What do you do when half the people think it’s 3 points, and the other half think it’s 5?
(Ooh, don’t share any more context – leave it there and just keep going!)
That’s going to happen. If I’m facilitating this Refining Session, I’ll ask one person who scored it a 3 to explain why, and then I’ll ask the same from somebody who gave it a 5.
(Aww, you explained the scenario… you could’ve let ’em writhe! You’re no fun…)
I’ll restart a vote, and hopefully this discussion has swayed folks to vote more similarly. But let’s say it hasn’t. Let’s say y’still have a roughly 50/50 split between the same two adjacent Fibonacci numbers. Fine. I then ask about the Fibonacci numbers on either side of those scores.
I ask everybody, “Could this be a 2?” then pause for their responses. I then ask, “Could this be an 8?” also pausing for their responses. What I’m looking for is not just what is said, but more importantly how it’s communicated. This what/how split neatly echoes a content/style split for you HTML/CSS folks, and a product/process split for weird Agilists like me. I lean on the greater emotional response to resolve this difference of opinion in the group.
So, if folks say half-heartedly, “Yeah, I guess,” when asked it’s a 2, but when asked about an 8, they say with some energy, “Naw, it ain’t THAT big… it’s not like the other 8s!” then I hear more emotion away from 8, thus between 3 & 5, I recommend a 3.
Similarly, if folks are energetically ‘meh’ about a 2, but all, “well, yeah, it could be a lot of work, it could blow up,” while nodding their heads a bit more about the prospect of it being an 8, then I hear more emotion towards an 8, thus between 3 & 5, I recommend a 5.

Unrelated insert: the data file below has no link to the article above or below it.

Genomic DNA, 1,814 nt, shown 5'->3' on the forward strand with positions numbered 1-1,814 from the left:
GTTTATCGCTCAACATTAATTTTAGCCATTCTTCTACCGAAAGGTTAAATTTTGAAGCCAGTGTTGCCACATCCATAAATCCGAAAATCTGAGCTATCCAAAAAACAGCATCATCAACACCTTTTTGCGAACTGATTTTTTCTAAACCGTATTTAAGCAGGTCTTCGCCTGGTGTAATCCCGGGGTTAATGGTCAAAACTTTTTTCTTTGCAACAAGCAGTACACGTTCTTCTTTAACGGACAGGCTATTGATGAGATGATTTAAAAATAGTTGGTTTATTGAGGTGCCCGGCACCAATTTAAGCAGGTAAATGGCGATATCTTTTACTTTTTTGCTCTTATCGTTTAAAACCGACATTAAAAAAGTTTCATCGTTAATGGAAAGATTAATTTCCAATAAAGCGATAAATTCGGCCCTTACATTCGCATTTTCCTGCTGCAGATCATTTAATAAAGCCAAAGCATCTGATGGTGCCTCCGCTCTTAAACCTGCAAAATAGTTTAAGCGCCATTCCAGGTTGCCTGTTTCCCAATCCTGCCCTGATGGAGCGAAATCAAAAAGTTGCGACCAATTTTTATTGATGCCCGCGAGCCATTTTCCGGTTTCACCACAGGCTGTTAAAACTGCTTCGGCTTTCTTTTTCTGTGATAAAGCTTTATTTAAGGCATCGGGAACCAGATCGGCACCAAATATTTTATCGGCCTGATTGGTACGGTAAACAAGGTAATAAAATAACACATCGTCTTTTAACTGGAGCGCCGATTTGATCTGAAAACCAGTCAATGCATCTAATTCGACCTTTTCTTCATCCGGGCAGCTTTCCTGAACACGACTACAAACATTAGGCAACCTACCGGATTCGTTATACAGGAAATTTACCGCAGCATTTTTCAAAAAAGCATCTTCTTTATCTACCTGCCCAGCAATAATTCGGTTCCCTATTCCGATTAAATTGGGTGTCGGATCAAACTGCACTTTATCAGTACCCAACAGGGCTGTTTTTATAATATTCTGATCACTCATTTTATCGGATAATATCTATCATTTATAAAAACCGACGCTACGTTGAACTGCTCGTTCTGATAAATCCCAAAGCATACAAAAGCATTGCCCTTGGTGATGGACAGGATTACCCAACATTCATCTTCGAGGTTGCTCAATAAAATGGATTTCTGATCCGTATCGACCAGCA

I then explain:
Because we don’t know how much effort something will take until we get into it, these story points are fuzzy.
If we say something’s a 3, then it will very likely end up being anywhere between a 2 and a 5.
If we say something’s a 5, then it will very likely end up being anywhere between a 3 and an 8.
So let’s get in the ballpark, let’s realize that story points represent how we’ve had a conversation about a story to get a better understanding of it such that we’re comfy enough to start, then let’s keep going.
(And then you launch into Bill Pullman’s, “Today, we celebrate our Independence Day!“)
Sometimes, this cool trick doesn’t work, and after asking about the Fibonacci numbers on either side, there is no obvious emotional pull to either side, so I do my explanation and ask about the 2 & 8 again.
Double sometimes, we’re still stuck.
(So now what, hot shot?)
So after a vote, representatives explaining their votes, re-voting, asking about the Fibonacci numbers on either side, appealing, explaining the fuzziness of story points, re-appealing, and after still feeling stuck after four freakin’ attempts, I flip a freakin’ coin.
(Well, THAT was anti-climactic.)